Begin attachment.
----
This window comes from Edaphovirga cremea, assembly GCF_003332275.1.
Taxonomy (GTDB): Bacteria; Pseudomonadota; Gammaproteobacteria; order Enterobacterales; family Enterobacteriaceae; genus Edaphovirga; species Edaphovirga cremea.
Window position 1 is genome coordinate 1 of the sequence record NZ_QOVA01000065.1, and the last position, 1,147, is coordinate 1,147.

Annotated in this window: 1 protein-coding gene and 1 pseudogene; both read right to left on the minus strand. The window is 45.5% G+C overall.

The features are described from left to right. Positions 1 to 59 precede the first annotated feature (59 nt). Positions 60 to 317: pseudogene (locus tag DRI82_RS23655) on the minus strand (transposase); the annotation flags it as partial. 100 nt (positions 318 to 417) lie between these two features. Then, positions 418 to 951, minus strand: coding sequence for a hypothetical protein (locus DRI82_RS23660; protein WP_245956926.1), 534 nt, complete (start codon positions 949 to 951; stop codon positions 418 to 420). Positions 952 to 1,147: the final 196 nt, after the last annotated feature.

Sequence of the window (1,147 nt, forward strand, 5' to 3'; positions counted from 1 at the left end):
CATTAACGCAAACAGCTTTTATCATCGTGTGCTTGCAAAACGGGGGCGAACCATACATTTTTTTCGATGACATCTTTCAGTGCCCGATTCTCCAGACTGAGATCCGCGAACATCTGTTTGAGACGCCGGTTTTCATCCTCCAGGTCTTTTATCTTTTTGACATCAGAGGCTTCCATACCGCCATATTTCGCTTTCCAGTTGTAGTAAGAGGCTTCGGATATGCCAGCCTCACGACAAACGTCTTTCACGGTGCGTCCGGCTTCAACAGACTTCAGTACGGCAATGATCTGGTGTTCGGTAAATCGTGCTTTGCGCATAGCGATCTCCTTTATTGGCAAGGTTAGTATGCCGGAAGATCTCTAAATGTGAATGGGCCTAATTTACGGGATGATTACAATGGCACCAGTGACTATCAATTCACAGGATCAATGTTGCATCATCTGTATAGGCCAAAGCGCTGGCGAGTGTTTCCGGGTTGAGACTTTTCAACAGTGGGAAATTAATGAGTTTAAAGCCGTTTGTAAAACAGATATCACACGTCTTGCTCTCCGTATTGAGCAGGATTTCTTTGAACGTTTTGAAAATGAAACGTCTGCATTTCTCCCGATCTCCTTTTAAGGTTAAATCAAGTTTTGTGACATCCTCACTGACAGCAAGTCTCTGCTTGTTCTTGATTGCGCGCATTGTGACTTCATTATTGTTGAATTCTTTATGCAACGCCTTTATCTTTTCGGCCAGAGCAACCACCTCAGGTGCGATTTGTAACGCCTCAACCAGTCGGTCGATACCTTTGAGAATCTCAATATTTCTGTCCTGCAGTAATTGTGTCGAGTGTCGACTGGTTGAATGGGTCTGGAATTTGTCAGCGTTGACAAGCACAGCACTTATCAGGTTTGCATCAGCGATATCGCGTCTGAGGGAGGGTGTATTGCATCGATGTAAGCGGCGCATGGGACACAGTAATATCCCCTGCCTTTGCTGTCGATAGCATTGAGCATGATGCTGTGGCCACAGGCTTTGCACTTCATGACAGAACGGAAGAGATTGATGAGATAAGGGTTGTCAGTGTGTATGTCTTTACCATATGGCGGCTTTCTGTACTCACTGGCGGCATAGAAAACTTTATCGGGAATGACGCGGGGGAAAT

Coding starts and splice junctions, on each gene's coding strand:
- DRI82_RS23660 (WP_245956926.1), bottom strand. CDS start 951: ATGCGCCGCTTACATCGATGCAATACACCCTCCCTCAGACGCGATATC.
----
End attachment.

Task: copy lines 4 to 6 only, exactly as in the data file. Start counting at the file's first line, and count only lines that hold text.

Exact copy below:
Annotated in this window: 1 protein-coding gene and 1 pseudogene; both read right to left on the minus strand. The window is 45.5% G+C overall.

The features are described from left to right. Positions 1 to 59 precede the first annotated feature (59 nt). Positions 60 to 317: pseudogene (locus tag DRI82_RS23655) on the minus strand (transposase); the annotation flags it as partial. 100 nt (positions 318 to 417) lie between these two features. Then, positions 418 to 951, minus strand: coding sequence for a hypothetical protein (locus DRI82_RS23660; protein WP_245956926.1), 534 nt, complete (start codon positions 949 to 951; stop codon positions 418 to 420). Positions 952 to 1,147: the final 196 nt, after the last annotated feature.

Sequence of the window (1,147 nt, forward strand, 5' to 3'; positions counted from 1 at the left end):